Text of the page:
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Family takes 'do not resuscitate' case to appeal court

The family of a woman who was not consulted before a "do not resuscitate" notice was placed on her medical records return to court this week pushing for a change in national policy.

The husband and daughters of Janet Tracey, who died of lung cancer at Addenbrooke's hospital in Cambridge three years ago, want medics to be obliged to consult patients and relatives before making decisions on whether resuscitation should be attempted.

Mrs Tracey's family were distressed when a "do not resuscitate" notice was put in her records without their knowledge.

Janet Tracey died at Addenbrooke's hospital in March 2011. Credit: PA

The instruction was removed after the family complained, before being restored - with their consultation - two days before the 63-year-old's death in March 2011.

Addenbrooke's Hospital says its doctors acted in Mrs Tracey's best interests.

Kate Masters, one of Tracey's four daughters, said: "How someone's end of life is handled really does live with the family forever."

The family's solicitor, Merry Varney from Leigh Day, said: "This is about the decision-making process, and the rights of patients to be involved in how those decisions are made."

The case is being heard at the court of appeal after judges overturned a 2012 high court decision that it should go no further.

Model lifeboats take to the Thames in rival boat race

A fleet of 250 model lifeboats have made waves in the River Thames as the RNLI held a charity Alternative Boat Race to boost the rescue institution's funds.

The Royal National Lifeboat Institution's mini boats took to the water before Oxford and Cambridge's controversy filled men's boat race. Credit: Steve Parsons/PA Wire
The miniature vessels raced along the tideway just upriver from the official Boat Race with supporters sponsoring the 250 boats. Credit: Steve Parsons/PA Wire
The novelty effort hoped to raise awareness and funds for the RNLI, which make more than 700 launches along the Thames each year. Credit: Steve Parsons/PA Wire

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Oxford win by biggest margin since 1973

Oxford's crew celebrate after their victory. Credit: Reuters

Oxford's 11-stroke victory over Cambridge in today's BNY Mellon Boat Race was the biggest margin of victory by either side since 1973.

Cambridge's Luke Juckett lost at least five strokes when the two crews clashed near the Harrods Depositary, in the race's decisive moment.

Cambridge protested against the result, but umpire Richard Phelps threw out the complaint from cox Ian Middleton.

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Grammar expert backs campaign to 'correct' street signs

A grammar expert has supported a campaign to "correct" street signs where an apostrophe appears to be missing, after a local council banned the punctuation mark.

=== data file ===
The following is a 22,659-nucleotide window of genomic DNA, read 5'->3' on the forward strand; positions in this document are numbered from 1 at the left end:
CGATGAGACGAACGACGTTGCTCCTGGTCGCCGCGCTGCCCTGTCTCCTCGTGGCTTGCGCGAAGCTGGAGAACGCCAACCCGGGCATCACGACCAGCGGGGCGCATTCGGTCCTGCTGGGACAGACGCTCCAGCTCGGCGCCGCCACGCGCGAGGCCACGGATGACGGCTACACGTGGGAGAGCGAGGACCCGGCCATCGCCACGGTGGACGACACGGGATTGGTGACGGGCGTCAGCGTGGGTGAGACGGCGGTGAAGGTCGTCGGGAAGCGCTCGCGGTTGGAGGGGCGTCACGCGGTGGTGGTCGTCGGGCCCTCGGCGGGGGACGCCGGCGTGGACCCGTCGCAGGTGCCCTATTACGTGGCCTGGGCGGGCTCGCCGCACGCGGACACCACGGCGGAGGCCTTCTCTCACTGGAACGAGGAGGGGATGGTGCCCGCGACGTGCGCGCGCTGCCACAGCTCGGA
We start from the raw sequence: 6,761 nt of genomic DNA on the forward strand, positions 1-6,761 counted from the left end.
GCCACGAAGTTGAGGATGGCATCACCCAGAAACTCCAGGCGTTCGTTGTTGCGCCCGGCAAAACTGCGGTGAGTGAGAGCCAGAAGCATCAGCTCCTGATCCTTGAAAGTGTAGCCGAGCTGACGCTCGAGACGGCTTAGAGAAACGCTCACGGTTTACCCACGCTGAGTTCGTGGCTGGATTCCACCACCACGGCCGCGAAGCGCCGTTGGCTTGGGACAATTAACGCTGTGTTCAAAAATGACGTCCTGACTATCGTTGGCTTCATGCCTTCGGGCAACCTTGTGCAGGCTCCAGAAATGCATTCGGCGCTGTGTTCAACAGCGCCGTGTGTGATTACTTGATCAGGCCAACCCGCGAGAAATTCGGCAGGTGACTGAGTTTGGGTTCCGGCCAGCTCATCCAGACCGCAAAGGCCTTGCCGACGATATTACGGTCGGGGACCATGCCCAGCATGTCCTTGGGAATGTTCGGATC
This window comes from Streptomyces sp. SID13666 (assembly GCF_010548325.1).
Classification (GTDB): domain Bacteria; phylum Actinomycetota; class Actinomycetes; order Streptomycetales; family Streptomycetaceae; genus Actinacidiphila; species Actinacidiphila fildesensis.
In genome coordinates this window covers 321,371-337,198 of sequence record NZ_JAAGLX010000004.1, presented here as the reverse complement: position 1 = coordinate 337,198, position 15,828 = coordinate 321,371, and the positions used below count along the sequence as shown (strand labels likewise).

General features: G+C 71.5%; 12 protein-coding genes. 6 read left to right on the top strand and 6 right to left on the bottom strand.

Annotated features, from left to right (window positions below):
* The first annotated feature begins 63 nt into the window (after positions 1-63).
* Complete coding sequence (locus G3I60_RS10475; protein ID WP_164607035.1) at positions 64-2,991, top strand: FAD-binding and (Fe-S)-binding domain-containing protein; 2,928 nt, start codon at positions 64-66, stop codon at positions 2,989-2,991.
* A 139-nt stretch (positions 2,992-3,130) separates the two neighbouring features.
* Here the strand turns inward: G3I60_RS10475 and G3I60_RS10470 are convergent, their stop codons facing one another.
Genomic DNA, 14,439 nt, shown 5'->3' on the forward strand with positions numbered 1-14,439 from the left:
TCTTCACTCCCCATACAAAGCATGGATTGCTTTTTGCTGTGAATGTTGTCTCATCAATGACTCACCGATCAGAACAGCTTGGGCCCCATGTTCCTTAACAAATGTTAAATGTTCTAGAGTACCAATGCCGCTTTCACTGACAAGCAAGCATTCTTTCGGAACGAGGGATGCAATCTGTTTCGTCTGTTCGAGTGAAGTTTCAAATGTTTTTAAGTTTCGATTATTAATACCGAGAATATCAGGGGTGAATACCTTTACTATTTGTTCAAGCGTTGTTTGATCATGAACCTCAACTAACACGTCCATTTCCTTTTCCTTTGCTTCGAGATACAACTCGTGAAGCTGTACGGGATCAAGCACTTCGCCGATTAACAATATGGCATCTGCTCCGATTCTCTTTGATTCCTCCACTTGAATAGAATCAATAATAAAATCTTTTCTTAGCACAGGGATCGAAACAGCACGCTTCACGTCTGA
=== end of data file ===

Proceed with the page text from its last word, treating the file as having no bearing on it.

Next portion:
A street sign on Scholars' Walk in Cambridge which has been corrected using marker pens Credit: PA

Cambridge City Council ruled that apostrophes should be removed from street signs to avoid confusing emergency services, but the city's Good Grammar Company warned "if they take our apostrophes, commas will be next."

Director Kathy Salaman said she "fully supported" grammar campaigners who have been using black marker pens to fill in the missing apostrophes and said that leaving apostrophes out of signs could confuse children and teach them that grammar isn't important.

She added: "If I was walking along with a marker pen in my pocket and I saw a missing apostrophe, it would be difficult to resist the temptation to fill it in."

The council has said it is following guidelines from the National Land and Property Gazetteer, where all new street names are registered.

The street naming policy - which does not apply to existing street signs - also bans names which would be "difficult to pronounce or awkward to spell' and any which "could give offence" or would "encourage defacing of nameplates".

Professor: William should not be 'discriminated' against

Prince William should not be discriminated against because of the circumstances of his birth, a Cambridge University professor has said.

The university has been accused of giving special treatment to the Duke of Cambridge, who got ABC at A-level, but is to start an agricultural course there shortly.

Colleagues and I sometimes organise special courses for people from industry who want to learn about the latest research in our field. For this we charge them money.

Every academic has the right to do this, so it is completely unfair of people to criticise poor Borys [Cambridge’s Vice-Chancellor Professor Sir Leszek Borysiewicz].

Whether they have any A-levels at all is no more relevant than the price of tea in China.

– Prof Ross Anderson, of Cambridge University

Speaking to the Cambridge News, Prof Ross Anderson, of Cambridge University’s Computer Laboratory, defended the rights of his colleagues to produce specialist courses “for people who are prepared to pay for it”.

He added that they should “not be discriminated against on account of the circumstances of their birth”.

What Prince William will study on his agriculture course

Prince William has met with PhD students whom he will be sharing group seminars with on a bespoke course at St John's College, Cambridge University.

The course is part of the executive education programme at the university, and will prepare him for his inheritance of the Duchy of Cornwall estate.

The Duke of Cambridge arriving at St John's College, Cambridge Credit: Chris Radburn/PA Wire/Press Association Images

According to a report in the Cambridge News, the modules he is expected to study include farming and supply chains, rural and planning policy, site management, agricultural policy and conservation governance. He will also go on a number of field trips.

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